“We have consistently taught our teachers mathematics of two kinds,” says Hung-Hsi Wu, professor emeritus of mathematics at the University of California, Berkeley and a former member of the National Mathematics Advisory Panel. On the one hand, departments are preparing their undergraduates for graduate-level study in mathematics, and, on the other, they’re offering courses designed just for prospective elementary or even middle school teachers.  “The usual adage is that’s trivial mathematics” – and in some cases these math-for-teachers courses ignore or even vulgarize the actual mathematical principles at stake.

In short: “Neither is adequate,” Wu says.

Instead, Wu urges that we should think about teaching mathematics education – “school mathematics” – as we think about engineering.

“Engineering is the customization of abstract scientific principles to create processes or products that human beings want in their social or everyday use,” he says.

Likewise, in school mathematics, one should “tailor all those principles to the needs of human beings. In this case, the human beings are teenagers and young children; they have specific needs. Therefore, it’s our job to customize the mathematics we know into a form that they can use, that they can understand, without sacrificing the mathematical principles, of course.”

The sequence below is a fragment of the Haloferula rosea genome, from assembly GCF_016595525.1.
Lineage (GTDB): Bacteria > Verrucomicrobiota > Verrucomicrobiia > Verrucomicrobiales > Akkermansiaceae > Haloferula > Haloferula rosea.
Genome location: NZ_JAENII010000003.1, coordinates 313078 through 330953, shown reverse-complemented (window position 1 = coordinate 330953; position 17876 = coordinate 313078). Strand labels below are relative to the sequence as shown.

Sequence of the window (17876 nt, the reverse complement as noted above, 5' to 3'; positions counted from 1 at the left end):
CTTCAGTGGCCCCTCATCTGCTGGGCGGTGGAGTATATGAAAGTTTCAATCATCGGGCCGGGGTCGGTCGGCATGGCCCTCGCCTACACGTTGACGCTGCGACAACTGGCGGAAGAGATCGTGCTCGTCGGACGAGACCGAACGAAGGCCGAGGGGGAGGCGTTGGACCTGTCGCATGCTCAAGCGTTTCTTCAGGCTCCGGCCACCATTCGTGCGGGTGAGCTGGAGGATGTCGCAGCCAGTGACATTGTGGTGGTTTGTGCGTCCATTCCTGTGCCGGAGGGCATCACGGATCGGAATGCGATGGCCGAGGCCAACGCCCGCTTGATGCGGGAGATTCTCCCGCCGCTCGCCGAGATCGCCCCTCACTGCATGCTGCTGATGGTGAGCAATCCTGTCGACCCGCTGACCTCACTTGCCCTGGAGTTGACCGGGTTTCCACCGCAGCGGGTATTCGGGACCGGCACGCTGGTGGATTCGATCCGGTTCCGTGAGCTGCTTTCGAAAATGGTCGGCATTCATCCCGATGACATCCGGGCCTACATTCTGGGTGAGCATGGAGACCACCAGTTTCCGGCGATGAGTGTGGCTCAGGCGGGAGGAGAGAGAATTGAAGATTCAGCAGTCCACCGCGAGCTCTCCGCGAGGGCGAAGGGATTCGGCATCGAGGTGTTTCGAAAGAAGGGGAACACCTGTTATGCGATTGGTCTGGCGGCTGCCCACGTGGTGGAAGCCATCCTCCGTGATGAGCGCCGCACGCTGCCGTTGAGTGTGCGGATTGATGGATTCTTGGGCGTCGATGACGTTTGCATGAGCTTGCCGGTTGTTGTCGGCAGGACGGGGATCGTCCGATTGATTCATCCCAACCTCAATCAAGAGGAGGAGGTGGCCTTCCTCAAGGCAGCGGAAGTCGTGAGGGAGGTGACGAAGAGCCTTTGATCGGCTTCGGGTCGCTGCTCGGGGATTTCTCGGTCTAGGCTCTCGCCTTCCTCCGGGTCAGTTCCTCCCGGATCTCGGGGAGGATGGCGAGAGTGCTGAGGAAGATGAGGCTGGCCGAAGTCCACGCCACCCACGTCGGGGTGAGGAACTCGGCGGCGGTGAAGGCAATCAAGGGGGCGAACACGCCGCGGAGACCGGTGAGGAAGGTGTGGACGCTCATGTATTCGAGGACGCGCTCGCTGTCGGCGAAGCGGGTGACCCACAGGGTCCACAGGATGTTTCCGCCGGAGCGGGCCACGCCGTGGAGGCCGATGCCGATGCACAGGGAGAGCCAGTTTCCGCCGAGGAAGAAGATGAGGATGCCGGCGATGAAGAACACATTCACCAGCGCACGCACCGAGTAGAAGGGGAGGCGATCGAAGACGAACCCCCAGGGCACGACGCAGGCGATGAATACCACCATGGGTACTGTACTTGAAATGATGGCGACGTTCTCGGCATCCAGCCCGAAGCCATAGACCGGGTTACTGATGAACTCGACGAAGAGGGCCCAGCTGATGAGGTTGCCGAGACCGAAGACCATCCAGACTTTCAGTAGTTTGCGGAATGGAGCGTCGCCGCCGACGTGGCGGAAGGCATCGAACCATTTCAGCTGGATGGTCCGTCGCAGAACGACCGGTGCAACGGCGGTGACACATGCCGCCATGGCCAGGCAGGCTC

He continues: “Like all things, there are dual, opposite demands on what we’re trying to do. On the one hand, you want your product – you want school mathematics – to be user-friendly because  if it is not user-friendly, our young kids cannot use it … On the other hand, yes it’s user-friendly; now, is it correct? Does it do any harm to our children to learn it?”

“Our job is to teach correct mathematics, not any mathematics,” Wu says.

Thinking about school mathematics in terms of engineering “lends clarity to the current debate in mathematics education,” Wu argued in a recent presentation. “There is no controversy in stating that engineering should not attempt to produce anything that caters to human wishes but defies scientific principles … There is also no controversy in stating that engineering should not waste time producing anything that is irrelevant to human needs no matter how scientifically sound.”

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Elizabeth Redden

Elizabeth Redden is a New York-based freelance writer. See Archive